Sunday, 16 December 2012

Radio shropshire Christmas pause for thought

It was one frosty December day, many years ago now but I still remember her very well 

A lady in her early 60's I guess ,smartly dressed for the cold weather, and from the bags she carried she'd evidently been doing Christmas shopping. I couldn't see inside the bags - but the bags themselves bore the names of well known stores 

I'm going to call this woman Jane ( not her real name)..

She'd left the bright lights and the noise of the High Street - not just to come in from the cold .. but into the quietness of a church building.

I welcomed her and introduced myself as the churches minister and asked if she'd been doing her Christmas shopping. 

Actually it was obvious she had - so it was a pretty stupid question really - and she didn't answer either! But to my amazement tears welled up in her eyes and she was soon sobbing uncontrollably her shoulders heaving with grief.

30 minutes and a cup of coffee later we talked, slowly at first but then her words came out in a torrent she shared with me that just a few months earlier she had lost her husband.


How she had wanted, indeed longed, to keep up appearances for the sake of the children and their children and up to this point she was doing well,but coming into a quiet building from a busy street  and talking to a complete stranger meant her deep grief found expression in her many tears

Maybe you're dreaming of a White Christmas looking forward hugely to what we call the festive season and having yourself what Bing Crosby  describes as a very merry Christmas.


And I do  hope your Christmas  is filled with good things.. but there is another kind of Christmas - not white - but blue.


It is the kind of Christmas I remember the year my dad died

It is the kind of Christmas  the bereft  family’s of those children and adults killed in Newtown Connecticut will be experiencing this and every year for there is something especially difficult about tragedy at Christmas

That was the kind of Christmas Jane was having  all those years ago ,and perhaps you too have been bereaved –we often feel the pain most acutely at Christmas don’t we?


Or perhaps you have lost your job and you're wondering how you'll pay back that loan or clear that credit card bill or you're worried about your health or your children or your parents or your marriage.


For many of us Christmas simply cannot bear the weight of expectation of happiness we place upon it


Now this is never easy but if you're dreading Christmas there are things that may help to dispel the darkness: You can find somebody to talk to ,whether it's a friend or perhaps a great charity like the Samaritans  or Relate who are there to help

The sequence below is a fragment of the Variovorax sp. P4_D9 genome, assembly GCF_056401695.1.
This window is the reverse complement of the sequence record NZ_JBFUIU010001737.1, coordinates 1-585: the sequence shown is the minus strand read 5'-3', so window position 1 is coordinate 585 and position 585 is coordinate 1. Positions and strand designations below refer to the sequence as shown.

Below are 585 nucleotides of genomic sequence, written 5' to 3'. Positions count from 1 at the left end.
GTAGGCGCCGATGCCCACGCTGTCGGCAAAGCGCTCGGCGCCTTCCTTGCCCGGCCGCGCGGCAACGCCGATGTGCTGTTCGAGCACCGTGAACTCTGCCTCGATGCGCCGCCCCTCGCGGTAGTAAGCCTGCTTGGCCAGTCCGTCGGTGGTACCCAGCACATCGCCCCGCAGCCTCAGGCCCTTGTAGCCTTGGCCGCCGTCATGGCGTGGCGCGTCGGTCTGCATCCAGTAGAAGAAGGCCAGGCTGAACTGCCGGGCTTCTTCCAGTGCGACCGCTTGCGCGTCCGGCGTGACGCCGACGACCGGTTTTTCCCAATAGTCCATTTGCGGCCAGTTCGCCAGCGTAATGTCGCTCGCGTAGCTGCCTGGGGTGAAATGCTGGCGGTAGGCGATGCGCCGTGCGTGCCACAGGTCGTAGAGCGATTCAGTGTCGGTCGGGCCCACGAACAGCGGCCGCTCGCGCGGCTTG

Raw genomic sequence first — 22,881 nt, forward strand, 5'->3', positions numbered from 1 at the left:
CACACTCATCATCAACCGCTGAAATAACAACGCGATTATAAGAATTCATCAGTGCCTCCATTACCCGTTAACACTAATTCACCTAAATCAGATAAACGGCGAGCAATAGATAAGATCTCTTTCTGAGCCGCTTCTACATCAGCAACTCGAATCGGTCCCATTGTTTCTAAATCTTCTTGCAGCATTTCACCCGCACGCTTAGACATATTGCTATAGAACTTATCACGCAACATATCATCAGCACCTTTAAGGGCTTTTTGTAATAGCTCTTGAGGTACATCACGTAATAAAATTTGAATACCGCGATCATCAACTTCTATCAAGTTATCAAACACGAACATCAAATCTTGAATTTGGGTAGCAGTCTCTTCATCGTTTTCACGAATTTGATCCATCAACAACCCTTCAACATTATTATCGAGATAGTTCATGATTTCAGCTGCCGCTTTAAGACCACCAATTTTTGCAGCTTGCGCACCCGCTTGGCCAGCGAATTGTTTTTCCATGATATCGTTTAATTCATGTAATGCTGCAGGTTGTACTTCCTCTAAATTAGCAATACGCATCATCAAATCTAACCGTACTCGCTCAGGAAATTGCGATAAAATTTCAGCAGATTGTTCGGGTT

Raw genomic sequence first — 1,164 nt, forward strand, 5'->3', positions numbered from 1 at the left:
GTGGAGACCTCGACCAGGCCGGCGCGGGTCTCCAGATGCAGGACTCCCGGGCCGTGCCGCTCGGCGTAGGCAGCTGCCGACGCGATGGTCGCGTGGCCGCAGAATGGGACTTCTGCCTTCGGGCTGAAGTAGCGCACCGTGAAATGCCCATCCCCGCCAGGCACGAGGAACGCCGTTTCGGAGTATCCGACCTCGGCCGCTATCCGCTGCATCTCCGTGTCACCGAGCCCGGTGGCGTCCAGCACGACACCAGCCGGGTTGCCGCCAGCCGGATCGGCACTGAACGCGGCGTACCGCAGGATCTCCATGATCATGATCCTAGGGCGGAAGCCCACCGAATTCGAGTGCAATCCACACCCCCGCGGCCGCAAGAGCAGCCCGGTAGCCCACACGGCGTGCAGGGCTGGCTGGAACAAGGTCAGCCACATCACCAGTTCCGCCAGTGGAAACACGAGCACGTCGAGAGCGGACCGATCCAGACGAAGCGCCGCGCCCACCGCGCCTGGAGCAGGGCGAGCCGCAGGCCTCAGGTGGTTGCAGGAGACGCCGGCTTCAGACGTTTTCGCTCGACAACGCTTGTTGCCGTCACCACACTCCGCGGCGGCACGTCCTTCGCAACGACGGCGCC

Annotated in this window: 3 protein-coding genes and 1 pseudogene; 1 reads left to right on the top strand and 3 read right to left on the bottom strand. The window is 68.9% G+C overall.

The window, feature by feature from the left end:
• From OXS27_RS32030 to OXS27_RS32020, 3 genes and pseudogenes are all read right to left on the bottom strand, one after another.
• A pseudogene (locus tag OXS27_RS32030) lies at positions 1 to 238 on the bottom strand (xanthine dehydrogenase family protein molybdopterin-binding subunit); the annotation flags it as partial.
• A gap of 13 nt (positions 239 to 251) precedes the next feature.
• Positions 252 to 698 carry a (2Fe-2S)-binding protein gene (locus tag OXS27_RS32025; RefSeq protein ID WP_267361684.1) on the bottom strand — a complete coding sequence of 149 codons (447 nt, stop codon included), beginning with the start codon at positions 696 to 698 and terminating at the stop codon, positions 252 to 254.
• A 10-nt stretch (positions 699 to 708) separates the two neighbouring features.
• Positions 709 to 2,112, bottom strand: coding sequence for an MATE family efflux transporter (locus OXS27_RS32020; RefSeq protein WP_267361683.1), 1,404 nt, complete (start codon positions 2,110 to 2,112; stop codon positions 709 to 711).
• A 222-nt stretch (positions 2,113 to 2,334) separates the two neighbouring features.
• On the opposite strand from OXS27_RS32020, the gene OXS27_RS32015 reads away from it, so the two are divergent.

Or if  memories of Christmas past  are just too painful is it  possible perhaps  to change your routine and go and help out at a church or charity or at a Christmas lunch, or even go for a walk in the country


These are not miracle cures but they can sometimes help get your pain into perspective

And perhaps we can also think about - what for me as a Christian - is the real meaning of Christmas:  Jesus came, not as a flash of light but as a tiny baby whose first cries were heard by a peasant girl The hands that first held him were , blistered, and dirty .the hands of a carpenter


here was a lot of grief and uncertainty around that first Christmas - a day that God became a vulnerable baby in Lucados words "he who sustained the world became dependant on the nourishment of a young girl”

And as the baby grew into a man he was to experience  suffering and rejection bereavement and pain and even death He understands our suffering he cares for us. The Light came into a dark world  that first Christmas and the darkness could never destroy it.


It would be unrealistic to expect everyone to have a Happy Christmas but my hope is we can in the depths of our hearts (even if they are troubled hearts) have a peaceful one.. and I wish a peaceful Christmas for you.

Tuesday, 11 December 2012

The results of the census and religious faith

 It has been obvious for a very long time that the number of people self identifying as Christian in the UK was declining rapidly and as I write that decline continues and the rate of decline is accelerating.
Some people are both surprised and alarmed (not to say alarmist!) by this telegraph
I am not surprised by this, nor especially worried.
For too long many Christians have been in denial about what is happening If they look at the results of the last census they should be in denial no longer. This video explains the situation well see here
It is much better for the church to face up to the truth of what is happening, than to bury our heads in the sand.
The census results should be a powerful reminder that" if we do things in the way we have always done them we will get the results we have always got"
I agree with Simon Jones who in a short but powerful blog post finds great reason for optimism Simon Jones blog
Nick Spencer from Theos also has interesting things to say about the current situation see here

As Simon Jones says these could be very exciting times!